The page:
Side effects of IV iron chelation:
The urine can become orange colored, which is a harmless side effect. Immediate symptoms of adverse reaction to IV iron chelation therapy might include: visual disturbances, blurred vision, rash or hives, itching, vomiting, diarrhea, stomach or leg cramps, fever, rapid heart beat, hypotension (low blood pressure), dizziness, anaphylactic shock, and pain or swelling at site of intravenous entry. Long term problems might include kidney or liver damage, loss of hearing or cataracts.
Patients should report such symptoms immediately to their physician who can adjust dosage. Further, physicians might examine patient’s visual status with slit-lamp fundoscopy (examination of the eye) and hearing status with audiometry or hearing test. Liver enzymes (ALT, AST, GGT and ALP), a kidney function test such as BUN, serum ferritin and transferrin iron saturation percentage might also be measured by the attending physician.
Limitations of Desferal
Nursing mothers will need to talk with their physicians about iron chelation drugs. It is not known how much of the drug gets into breast milk; thus, a mother who is receiving Desferal treatment might consider low iron soy formula substitutes.
When to begin iron chelation therapy
Initiating chelation therapy depends upon several factors: the patient’s overall health, hematologic values, especially hemoglobin, hematocrit and the tissue iron levels. Tissue iron is determined by measuring serum ferritin, and fasting serum iron and TIBC (total iron-binding capacity). Transferrin-iron saturation percentage (TS%) can be calculate with these last two tests (serum iron divided by TIBC multiplies by 100%). The results from these tests can be used to monitor iron build up and to address the excess iron as soon as possible. Some physicians will begin iron chelation therapy when serum ferritin is between 1,000-1,500ng/mL. Serum ferritin that is above 2,500 ng/mL before beginning iron chelation therapy might result in organ damage.
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Life is sorrow, overcome it.
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Have you ever heard a song from so long ago with so many memories tied to it that it made you cry? And didn’t you with that you could go back into time when everything seemed so much simpler and carefree? Those are songs that are the soundtrack of our lives… the ones that bring back childhood memories, best friends, first love, first heartbreak… the memories.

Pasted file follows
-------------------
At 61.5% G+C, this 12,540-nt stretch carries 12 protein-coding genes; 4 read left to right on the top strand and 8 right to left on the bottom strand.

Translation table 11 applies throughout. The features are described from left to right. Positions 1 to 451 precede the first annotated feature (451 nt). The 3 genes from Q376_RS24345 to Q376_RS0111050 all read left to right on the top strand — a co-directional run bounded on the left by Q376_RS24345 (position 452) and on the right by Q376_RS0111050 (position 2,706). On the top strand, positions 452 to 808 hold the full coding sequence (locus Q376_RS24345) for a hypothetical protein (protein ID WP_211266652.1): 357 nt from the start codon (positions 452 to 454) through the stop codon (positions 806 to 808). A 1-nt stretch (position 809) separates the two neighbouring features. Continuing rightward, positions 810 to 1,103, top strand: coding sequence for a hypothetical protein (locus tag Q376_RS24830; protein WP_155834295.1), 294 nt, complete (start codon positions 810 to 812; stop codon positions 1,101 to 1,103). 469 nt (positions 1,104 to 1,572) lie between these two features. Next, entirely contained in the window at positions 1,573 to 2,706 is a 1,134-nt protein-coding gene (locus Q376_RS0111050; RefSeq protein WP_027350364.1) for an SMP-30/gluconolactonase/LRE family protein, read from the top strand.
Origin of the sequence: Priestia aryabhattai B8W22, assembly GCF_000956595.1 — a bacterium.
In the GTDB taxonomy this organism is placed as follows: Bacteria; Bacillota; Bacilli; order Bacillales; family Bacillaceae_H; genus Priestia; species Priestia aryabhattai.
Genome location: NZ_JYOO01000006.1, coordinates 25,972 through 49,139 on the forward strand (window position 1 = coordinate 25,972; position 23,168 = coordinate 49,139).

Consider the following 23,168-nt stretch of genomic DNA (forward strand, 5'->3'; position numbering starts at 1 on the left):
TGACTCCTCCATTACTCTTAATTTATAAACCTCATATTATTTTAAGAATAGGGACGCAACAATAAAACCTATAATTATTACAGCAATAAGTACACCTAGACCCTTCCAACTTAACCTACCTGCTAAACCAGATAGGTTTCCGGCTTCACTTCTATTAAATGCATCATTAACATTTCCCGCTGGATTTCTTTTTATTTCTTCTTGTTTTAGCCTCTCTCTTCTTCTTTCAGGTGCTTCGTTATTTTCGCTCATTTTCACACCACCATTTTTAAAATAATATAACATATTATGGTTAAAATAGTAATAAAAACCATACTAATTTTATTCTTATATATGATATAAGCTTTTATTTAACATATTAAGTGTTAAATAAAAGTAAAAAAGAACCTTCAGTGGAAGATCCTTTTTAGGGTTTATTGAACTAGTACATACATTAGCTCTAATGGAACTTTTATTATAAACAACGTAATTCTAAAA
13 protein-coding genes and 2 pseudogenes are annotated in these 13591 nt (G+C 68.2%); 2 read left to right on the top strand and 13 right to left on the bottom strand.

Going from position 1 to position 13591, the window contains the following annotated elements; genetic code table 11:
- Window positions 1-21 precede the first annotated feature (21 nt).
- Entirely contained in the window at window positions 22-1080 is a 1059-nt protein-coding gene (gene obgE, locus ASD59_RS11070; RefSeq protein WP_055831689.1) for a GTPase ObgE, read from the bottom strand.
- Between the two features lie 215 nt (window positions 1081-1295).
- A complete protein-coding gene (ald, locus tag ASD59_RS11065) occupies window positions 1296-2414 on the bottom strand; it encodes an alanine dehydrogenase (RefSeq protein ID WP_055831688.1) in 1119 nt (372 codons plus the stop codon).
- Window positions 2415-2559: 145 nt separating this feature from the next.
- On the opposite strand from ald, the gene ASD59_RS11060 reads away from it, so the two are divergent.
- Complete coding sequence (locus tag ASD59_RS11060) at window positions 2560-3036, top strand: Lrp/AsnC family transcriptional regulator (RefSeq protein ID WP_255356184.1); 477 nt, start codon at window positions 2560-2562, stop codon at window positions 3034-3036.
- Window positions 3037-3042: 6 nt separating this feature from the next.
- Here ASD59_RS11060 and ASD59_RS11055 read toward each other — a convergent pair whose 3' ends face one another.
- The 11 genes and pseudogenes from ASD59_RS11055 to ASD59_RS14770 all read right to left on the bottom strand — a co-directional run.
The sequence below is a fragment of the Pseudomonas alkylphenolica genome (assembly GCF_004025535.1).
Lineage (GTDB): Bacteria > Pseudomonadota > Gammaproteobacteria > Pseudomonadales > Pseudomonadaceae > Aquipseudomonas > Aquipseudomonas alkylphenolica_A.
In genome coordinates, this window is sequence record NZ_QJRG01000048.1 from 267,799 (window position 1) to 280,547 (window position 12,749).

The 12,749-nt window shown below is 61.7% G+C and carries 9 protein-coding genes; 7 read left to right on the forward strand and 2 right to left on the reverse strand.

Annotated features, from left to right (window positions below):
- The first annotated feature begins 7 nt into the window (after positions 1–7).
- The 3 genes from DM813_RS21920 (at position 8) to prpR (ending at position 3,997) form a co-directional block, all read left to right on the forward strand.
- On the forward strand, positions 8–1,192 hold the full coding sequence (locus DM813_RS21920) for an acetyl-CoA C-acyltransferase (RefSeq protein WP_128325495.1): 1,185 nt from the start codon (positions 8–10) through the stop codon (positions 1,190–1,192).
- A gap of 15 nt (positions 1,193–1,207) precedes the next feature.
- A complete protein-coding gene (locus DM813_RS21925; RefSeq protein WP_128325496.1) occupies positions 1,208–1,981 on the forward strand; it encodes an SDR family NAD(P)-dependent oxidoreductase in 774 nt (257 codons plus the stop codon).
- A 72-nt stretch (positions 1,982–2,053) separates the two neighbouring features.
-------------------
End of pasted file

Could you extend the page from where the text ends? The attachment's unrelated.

WARNING: THIS CONTENT IS ONLY FOR ADULTS. CHILDREN READ IT UNDER ADULT SUPERVISION.
Chorionic villus sampling (CVS) is a test carried out during pregnancy to detect specific abnormalities in an unborn baby. A sample of cells is taken from the placenta (the organ that links the mother’s blood supply with her unborn baby’s) and tested for genetic defects.
CVS is offered in pregnancies where there is a high risk of the baby having a serious inherited condition. This could be because:
Read more about why CVS is used, including information on other conditions it can help to diagnose early.
CVS is carried out between weeks 10 and 13 of pregnancy and is not recommended earlier than this. The risk of CVS causing complications, such as miscarriage or birth defects in the baby, is higher if it is carried out before week 10 of the pregnancy.
Read more about the possible complications of CVS.
CVS is an alternative to amniocentesis, where a sample of the mother’s amniotic fluid is taken for testing. CVS can be carried out earlier than amniocentesis, which is usually carried out between weeks 15 and 20 of pregnancy.
Results from amniocentesis can take two to three weeks to come through. This may mean that your pregnancy is at a more advanced stage, around 20 weeks or more, before you can consider the results.
If you are at risk of passing a genetic condition onto your child, your GP or midwife will be able to discuss the tests with you, explain why they might be necessary, and help you and your partner make your decision.
In some cases, you may be referred to a genetic counsellor (a healthcare professional trained in genetics). They will discuss your risk of passing on certain genetic conditions and can offer you advice about what to do when you get the results of CVS.
During CVS, a sample of cells, called chorionic villi cells, will be taken from the pregnant woman’s placenta using either:
Read more about these methods and how CVS is performed.